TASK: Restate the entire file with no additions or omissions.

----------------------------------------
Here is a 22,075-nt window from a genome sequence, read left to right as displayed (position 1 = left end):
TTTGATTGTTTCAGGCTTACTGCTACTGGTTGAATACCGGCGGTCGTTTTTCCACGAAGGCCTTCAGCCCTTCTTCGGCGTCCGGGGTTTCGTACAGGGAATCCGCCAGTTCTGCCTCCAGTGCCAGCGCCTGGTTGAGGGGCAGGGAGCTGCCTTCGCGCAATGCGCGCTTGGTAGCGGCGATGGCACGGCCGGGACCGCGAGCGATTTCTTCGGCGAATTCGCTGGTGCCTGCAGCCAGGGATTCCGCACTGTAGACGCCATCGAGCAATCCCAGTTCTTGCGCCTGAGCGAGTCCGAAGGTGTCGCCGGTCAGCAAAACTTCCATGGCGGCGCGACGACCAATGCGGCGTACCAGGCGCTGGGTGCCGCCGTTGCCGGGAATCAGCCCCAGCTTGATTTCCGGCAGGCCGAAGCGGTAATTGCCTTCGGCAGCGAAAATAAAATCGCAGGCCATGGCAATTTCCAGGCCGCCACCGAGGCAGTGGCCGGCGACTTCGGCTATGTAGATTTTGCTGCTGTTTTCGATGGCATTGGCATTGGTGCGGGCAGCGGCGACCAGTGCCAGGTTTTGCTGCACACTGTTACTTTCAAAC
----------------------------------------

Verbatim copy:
Here is a 22,075-nt window from a genome sequence, read left to right as displayed (position 1 = left end):
TTTGATTGTTTCAGGCTTACTGCTACTGGTTGAATACCGGCGGTCGTTTTTCCACGAAGGCCTTCAGCCCTTCTTCGGCGTCCGGGGTTTCGTACAGGGAATCCGCCAGTTCTGCCTCCAGTGCCAGCGCCTGGTTGAGGGGCAGGGAGCTGCCTTCGCGCAATGCGCGCTTGGTAGCGGCGATGGCACGGCCGGGACCGCGAGCGATTTCTTCGGCGAATTCGCTGGTGCCTGCAGCCAGGGATTCCGCACTGTAGACGCCATCGAGCAATCCCAGTTCTTGCGCCTGAGCGAGTCCGAAGGTGTCGCCGGTCAGCAAAACTTCCATGGCGGCGCGACGACCAATGCGGCGTACCAGGCGCTGGGTGCCGCCGTTGCCGGGAATCAGCCCCAGCTTGATTTCCGGCAGGCCGAAGCGGTAATTGCCTTCGGCAGCGAAAATAAAATCGCAGGCCATGGCAATTTCCAGGCCGCCACCGAGGCAGTGGCCGGCGACTTCGGCTATGTAGATTTTGCTGCTGTTTTCGATGGCATTGGCATTGGTGCGGGCAGCGGCGACCAGTGCCAGGTTTTGCTGCACACTGTTACTTTCAAAC